Visit us At 5th and Market Streets on Independence Mall

The Museum is proud to offer free admission on Friday afternoons from 1 to 5 pm through August 24. Free Friday afternoons are part of a special initiative to make NMAJH accessible to all in conjunction with the National Endowment for the Humanities grant we received for Bernstein.

Click here to download the press release.
Click here to read about Bernstein in the news.
Discover more Bernstein celebrations in Philly at and on social media using:



When planning your visit, click here for special hours and closings.

Interested in booking a Group Visit? Click here to reserve a visit for a group of 15 or more.

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Mark your calendars for these Bernstein-related programs at NMAJH:  

3/01 Bernstein, Identity, and A Quiet Place

3/14 Members' Opening

3/23 Corporate Partners Breakfast and Tour

3/28 Members' Curator Tour

4/12 Young Friends Curated Cocktails

4/18 - 4/22 Jamie Bernstein Takeover 

5/17 Members' Curator Tour

6/3 For Lenny

 ...and more!


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Learn more about the worldwide celebration of #Bernsteinat100 at




Celebrate the centennial birthday of one of the greatest composers and conductors
of the 20th century.

Leonard Bernstein: The Power of Music is the first large-scale museum exhibition to illustrate Leonard Bernstein’s life, Jewish identity, and social activism. Audiences may be familiar with many of Bernstein’s works, notably West Side Story, but not necessarily with how he responded to the political and social crises of his day. Visitors will find an individual who expressed the restlessness, anxiety, fear, and hope of an American Jew living through World War II and the Holocaust, Vietnam, and turbulent social change—what Bernstein referred to as his “search for a solution to the 20th‐century crisis of faith.”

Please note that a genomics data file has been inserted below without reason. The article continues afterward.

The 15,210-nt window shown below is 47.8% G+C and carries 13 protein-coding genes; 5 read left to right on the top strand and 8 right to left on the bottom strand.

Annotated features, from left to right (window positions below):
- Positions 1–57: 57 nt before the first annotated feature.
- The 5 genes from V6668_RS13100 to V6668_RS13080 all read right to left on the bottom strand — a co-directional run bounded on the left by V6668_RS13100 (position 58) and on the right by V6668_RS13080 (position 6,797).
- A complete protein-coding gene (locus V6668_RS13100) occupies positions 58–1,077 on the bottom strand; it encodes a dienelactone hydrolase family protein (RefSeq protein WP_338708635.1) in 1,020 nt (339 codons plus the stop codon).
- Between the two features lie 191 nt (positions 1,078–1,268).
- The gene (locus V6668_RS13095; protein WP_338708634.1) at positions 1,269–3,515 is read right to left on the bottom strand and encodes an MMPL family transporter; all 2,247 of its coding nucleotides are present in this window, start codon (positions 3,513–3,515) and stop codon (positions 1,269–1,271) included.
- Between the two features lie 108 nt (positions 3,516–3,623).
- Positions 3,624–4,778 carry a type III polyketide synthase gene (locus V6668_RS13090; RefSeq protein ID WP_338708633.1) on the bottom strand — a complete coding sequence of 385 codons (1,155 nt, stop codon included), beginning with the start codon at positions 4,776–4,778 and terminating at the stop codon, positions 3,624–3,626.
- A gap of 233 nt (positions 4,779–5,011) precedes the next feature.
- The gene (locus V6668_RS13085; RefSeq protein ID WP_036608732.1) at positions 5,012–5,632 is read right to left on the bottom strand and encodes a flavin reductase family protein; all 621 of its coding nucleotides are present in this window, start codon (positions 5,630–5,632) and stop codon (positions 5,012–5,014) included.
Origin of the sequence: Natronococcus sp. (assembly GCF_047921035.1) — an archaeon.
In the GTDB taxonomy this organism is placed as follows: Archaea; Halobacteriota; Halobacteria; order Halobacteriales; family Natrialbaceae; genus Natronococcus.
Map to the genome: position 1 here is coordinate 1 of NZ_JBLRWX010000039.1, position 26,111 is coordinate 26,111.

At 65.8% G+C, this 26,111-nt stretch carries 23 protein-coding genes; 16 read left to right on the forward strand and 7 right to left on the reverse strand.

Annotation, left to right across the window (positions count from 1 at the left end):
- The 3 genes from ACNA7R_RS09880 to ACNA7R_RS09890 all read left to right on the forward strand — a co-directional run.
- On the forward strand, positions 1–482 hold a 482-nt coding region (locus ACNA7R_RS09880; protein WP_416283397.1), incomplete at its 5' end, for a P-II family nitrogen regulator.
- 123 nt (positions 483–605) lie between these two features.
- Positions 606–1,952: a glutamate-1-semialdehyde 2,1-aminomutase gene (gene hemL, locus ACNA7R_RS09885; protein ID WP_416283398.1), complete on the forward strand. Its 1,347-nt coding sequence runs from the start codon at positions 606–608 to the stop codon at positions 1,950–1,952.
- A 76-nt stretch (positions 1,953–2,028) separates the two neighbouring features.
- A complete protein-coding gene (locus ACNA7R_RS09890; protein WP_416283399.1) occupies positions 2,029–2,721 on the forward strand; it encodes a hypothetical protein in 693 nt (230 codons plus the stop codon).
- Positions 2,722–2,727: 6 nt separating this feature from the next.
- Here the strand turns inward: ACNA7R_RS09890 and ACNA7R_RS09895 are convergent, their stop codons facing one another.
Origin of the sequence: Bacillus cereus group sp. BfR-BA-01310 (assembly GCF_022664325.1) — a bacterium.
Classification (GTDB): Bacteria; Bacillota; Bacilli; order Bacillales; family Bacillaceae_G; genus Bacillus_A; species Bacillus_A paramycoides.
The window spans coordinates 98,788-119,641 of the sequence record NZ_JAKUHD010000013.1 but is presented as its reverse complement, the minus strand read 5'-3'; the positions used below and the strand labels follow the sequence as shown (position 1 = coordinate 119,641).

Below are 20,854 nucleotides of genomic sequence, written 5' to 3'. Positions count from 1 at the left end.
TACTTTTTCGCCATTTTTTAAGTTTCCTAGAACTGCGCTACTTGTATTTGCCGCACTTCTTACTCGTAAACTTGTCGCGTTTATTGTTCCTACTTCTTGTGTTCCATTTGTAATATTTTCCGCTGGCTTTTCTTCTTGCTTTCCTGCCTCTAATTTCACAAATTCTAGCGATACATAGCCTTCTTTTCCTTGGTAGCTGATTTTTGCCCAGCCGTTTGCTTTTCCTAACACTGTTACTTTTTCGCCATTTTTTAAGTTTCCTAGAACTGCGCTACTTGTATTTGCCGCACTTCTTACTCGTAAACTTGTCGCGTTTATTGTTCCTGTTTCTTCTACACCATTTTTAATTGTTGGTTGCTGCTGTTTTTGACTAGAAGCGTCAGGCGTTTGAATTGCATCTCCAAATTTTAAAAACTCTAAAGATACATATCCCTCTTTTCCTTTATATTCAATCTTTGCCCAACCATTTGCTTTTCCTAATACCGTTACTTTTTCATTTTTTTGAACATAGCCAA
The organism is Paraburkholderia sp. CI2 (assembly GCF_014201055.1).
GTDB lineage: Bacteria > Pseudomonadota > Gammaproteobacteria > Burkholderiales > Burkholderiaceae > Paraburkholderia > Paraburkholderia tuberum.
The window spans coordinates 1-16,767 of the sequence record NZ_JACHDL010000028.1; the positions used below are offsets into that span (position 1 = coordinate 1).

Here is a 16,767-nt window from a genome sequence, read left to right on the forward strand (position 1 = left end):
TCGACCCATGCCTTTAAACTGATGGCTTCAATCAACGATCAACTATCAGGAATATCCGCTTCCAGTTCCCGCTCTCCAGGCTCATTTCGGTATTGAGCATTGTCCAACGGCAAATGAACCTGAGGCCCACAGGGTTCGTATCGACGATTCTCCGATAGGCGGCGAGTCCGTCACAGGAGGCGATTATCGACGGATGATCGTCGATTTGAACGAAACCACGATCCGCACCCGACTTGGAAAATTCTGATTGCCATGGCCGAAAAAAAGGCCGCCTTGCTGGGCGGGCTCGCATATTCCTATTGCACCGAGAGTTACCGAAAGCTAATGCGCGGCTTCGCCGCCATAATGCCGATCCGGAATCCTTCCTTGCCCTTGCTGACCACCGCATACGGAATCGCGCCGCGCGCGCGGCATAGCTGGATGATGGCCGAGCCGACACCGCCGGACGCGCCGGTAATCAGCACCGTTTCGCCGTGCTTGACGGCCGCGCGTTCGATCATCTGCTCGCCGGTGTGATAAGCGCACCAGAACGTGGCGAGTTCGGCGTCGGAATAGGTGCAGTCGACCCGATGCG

The exhibition explores his Jewish identity and social activism in the context of his position as an American conductor and his works as a composer. It features interactive media and sound installations along approximately 100 historic artifacts, including Bernstein’s piano, marked-up scores, conducting suit, annotated copy of Romeo and Juliet used for the development of West Side Story, personal family Judaica, composing easel, and a number of objects from his studio.

Click here to reserve your ticket now!
(General Admission ticket includes entry to the special exhibition.)
 Click here for our Cantors Kit!
 (Tools for educators)


Leonard Bernstein artifacts

Header image: Leonard Bernstein, 1956. © Made available online with permission of The New York Public Library for the Performing Arts. Friedman-Abeles, Billy Rose Theatre Collection. Astor, Lenox, and Tilden Foundations.

Images, Clockwise from Top Left: (1)Leonard Bernstein with his parents, Jennie and Samuel Bernstein, c. 1921 Leonard Bernstein Collection, Music Division, Library of Congress; (2) Leonard Bernstein’s annotated Copy of Romeo and Juliet. William Shakespeare, Romeo and Juliet. Boston: Ginn and Co., 1940. Ed. by George Kittredge. Leonard Bernstein Collection, Music Division, Library of Congress. By permission of The Leonard Bernstein Office, Inc. (3) Courtesy of The Leonard Bernstein Office, Inc. (4) "Symphony No.3 Kaddish" written and conducted by Leonard Bernstein, 1963. National Museum of American Jewish History, Gift of Sylvia Stein. (5) Courtesy of The Leonard Bernstein Office, Inc.
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    Leonard Bernstein: The Power of Music has been made possible in part by major grants from the National Endowment for the Humanities: Exploring the human endeavor. Key support provided by The Horace W. Goldsmith Foundation. Major support provided by The Asper Foundation; CHG Charitable Trust as recommended by Carole Haas Gravagno; The Harvey Goodstein Charitable Foundation; Lindy Communities; The Leslie Miller and Richard Worley Family Foundation; and Cheryl and Philip Milstein. Additional support provided by Judith Creed and Robert Schwartz; Jill and Mark Fishman; Robert and Marjie Kargman; David G. and Sandra G. Marshall; Robin and Mark Rubenstein; and The Savitz Family Foundation. Special thanks to The Leonard Bernstein Office; the Bernstein Family; Jacobs Music; and the Milken Archive of Jewish Music, and USC Shoah Foundation. And with appreciation to Annette Y. Friedland; Christian R. and Mary F. Lindback Foundation; Dolfinger-McMahon Foundation; Eugene and Emily Grant; Ruth and Peter Laibson; and Laura and Mark Rosenthal.